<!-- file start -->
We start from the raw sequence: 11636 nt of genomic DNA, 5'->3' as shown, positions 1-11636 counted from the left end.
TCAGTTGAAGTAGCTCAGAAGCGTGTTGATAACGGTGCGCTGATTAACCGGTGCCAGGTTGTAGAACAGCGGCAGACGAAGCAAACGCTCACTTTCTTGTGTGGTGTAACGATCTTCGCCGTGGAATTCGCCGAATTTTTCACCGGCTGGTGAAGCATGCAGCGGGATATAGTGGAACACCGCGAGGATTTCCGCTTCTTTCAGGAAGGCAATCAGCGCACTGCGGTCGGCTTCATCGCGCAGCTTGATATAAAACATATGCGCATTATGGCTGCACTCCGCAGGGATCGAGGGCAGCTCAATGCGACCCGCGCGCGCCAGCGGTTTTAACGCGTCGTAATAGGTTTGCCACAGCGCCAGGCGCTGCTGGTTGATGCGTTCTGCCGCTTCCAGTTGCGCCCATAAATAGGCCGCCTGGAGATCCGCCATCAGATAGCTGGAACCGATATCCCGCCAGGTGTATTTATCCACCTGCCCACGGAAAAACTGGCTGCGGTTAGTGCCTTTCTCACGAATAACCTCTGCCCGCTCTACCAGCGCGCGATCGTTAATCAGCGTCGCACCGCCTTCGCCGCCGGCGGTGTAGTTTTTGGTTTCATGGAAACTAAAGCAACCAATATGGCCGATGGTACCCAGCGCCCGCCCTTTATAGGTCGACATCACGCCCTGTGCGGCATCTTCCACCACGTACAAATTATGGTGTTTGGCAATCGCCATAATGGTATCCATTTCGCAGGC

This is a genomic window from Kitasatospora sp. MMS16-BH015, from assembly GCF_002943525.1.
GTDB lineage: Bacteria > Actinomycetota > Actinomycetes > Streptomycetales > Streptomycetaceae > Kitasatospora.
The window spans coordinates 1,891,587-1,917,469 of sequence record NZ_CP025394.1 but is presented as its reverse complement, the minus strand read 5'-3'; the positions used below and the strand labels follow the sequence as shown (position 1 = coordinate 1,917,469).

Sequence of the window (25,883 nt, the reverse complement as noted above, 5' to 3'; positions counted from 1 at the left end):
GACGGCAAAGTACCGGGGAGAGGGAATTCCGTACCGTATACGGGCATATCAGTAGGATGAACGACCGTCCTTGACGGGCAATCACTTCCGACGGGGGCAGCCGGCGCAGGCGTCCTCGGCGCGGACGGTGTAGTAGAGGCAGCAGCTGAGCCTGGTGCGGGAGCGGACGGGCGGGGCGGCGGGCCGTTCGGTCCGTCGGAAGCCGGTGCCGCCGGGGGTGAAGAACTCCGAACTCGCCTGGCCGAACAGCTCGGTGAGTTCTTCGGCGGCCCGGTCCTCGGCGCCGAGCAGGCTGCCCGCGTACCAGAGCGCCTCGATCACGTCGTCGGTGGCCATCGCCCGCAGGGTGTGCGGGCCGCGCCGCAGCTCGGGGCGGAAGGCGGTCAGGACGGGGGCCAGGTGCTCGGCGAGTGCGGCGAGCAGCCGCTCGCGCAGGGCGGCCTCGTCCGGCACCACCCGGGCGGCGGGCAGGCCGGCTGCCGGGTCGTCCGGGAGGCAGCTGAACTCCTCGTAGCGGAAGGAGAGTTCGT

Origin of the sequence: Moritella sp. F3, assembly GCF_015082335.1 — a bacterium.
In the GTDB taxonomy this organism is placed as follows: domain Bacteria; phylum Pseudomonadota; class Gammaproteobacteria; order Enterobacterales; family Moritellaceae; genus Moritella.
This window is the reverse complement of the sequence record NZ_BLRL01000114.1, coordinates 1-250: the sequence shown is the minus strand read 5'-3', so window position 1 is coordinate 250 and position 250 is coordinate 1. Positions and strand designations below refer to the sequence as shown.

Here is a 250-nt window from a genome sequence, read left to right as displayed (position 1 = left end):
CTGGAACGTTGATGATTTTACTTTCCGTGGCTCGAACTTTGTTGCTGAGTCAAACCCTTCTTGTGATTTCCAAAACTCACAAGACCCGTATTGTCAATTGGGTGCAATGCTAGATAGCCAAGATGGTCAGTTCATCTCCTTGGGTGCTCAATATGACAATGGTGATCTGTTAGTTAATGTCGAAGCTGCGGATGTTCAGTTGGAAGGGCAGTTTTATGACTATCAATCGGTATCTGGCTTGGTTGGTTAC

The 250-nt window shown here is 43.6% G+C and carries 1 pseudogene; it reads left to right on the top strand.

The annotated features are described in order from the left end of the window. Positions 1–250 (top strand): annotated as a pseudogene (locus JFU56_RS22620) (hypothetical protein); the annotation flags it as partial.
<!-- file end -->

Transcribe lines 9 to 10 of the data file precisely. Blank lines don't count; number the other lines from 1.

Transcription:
In the GTDB taxonomy this organism is placed as follows: domain Bacteria; phylum Pseudomonadota; class Gammaproteobacteria; order Enterobacterales; family Moritellaceae; genus Moritella.
This window is the reverse complement of the sequence record NZ_BLRL01000114.1, coordinates 1-250: the sequence shown is the minus strand read 5'-3', so window position 1 is coordinate 250 and position 250 is coordinate 1. Positions and strand designations below refer to the sequence as shown.